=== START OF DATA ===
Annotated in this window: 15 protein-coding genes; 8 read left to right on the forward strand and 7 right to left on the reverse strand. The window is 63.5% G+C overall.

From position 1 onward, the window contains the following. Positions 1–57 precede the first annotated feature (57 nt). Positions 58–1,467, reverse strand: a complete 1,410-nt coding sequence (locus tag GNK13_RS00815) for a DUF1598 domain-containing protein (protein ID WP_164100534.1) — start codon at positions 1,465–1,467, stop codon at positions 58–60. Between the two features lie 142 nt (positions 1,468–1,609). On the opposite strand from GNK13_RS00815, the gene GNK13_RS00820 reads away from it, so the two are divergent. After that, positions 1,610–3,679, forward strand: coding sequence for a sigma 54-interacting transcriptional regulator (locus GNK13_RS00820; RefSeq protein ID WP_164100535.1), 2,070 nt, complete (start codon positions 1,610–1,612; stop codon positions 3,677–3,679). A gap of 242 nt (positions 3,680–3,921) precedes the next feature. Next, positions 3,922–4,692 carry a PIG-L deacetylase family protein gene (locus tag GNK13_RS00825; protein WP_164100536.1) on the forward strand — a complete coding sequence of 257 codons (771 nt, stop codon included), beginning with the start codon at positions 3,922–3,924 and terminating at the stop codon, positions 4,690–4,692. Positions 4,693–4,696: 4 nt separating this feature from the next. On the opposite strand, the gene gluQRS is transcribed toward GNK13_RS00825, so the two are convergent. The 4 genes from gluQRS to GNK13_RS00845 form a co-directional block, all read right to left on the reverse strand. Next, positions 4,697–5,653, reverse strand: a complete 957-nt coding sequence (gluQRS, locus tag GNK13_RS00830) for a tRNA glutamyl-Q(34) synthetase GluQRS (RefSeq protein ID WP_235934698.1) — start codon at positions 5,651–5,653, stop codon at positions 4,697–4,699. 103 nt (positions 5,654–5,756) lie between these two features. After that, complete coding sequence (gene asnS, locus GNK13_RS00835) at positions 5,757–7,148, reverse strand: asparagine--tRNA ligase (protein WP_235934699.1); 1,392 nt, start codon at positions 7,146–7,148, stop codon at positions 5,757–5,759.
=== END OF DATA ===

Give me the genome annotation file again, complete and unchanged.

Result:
Annotated in this window: 15 protein-coding genes; 8 read left to right on the forward strand and 7 right to left on the reverse strand. The window is 63.5% G+C overall.

From position 1 onward, the window contains the following. Positions 1–57 precede the first annotated feature (57 nt). Positions 58–1,467, reverse strand: a complete 1,410-nt coding sequence (locus tag GNK13_RS00815) for a DUF1598 domain-containing protein (protein ID WP_164100534.1) — start codon at positions 1,465–1,467, stop codon at positions 58–60. Between the two features lie 142 nt (positions 1,468–1,609). On the opposite strand from GNK13_RS00815, the gene GNK13_RS00820 reads away from it, so the two are divergent. After that, positions 1,610–3,679, forward strand: coding sequence for a sigma 54-interacting transcriptional regulator (locus GNK13_RS00820; RefSeq protein ID WP_164100535.1), 2,070 nt, complete (start codon positions 1,610–1,612; stop codon positions 3,677–3,679). A gap of 242 nt (positions 3,680–3,921) precedes the next feature. Next, positions 3,922–4,692 carry a PIG-L deacetylase family protein gene (locus tag GNK13_RS00825; protein WP_164100536.1) on the forward strand — a complete coding sequence of 257 codons (771 nt, stop codon included), beginning with the start codon at positions 3,922–3,924 and terminating at the stop codon, positions 4,690–4,692. Positions 4,693–4,696: 4 nt separating this feature from the next. On the opposite strand, the gene gluQRS is transcribed toward GNK13_RS00825, so the two are convergent. The 4 genes from gluQRS to GNK13_RS00845 form a co-directional block, all read right to left on the reverse strand. Next, positions 4,697–5,653, reverse strand: a complete 957-nt coding sequence (gluQRS, locus tag GNK13_RS00830) for a tRNA glutamyl-Q(34) synthetase GluQRS (RefSeq protein ID WP_235934698.1) — start codon at positions 5,651–5,653, stop codon at positions 4,697–4,699. 103 nt (positions 5,654–5,756) lie between these two features. After that, complete coding sequence (gene asnS, locus GNK13_RS00835) at positions 5,757–7,148, reverse strand: asparagine--tRNA ligase (protein WP_235934699.1); 1,392 nt, start codon at positions 7,146–7,148, stop codon at positions 5,757–5,759.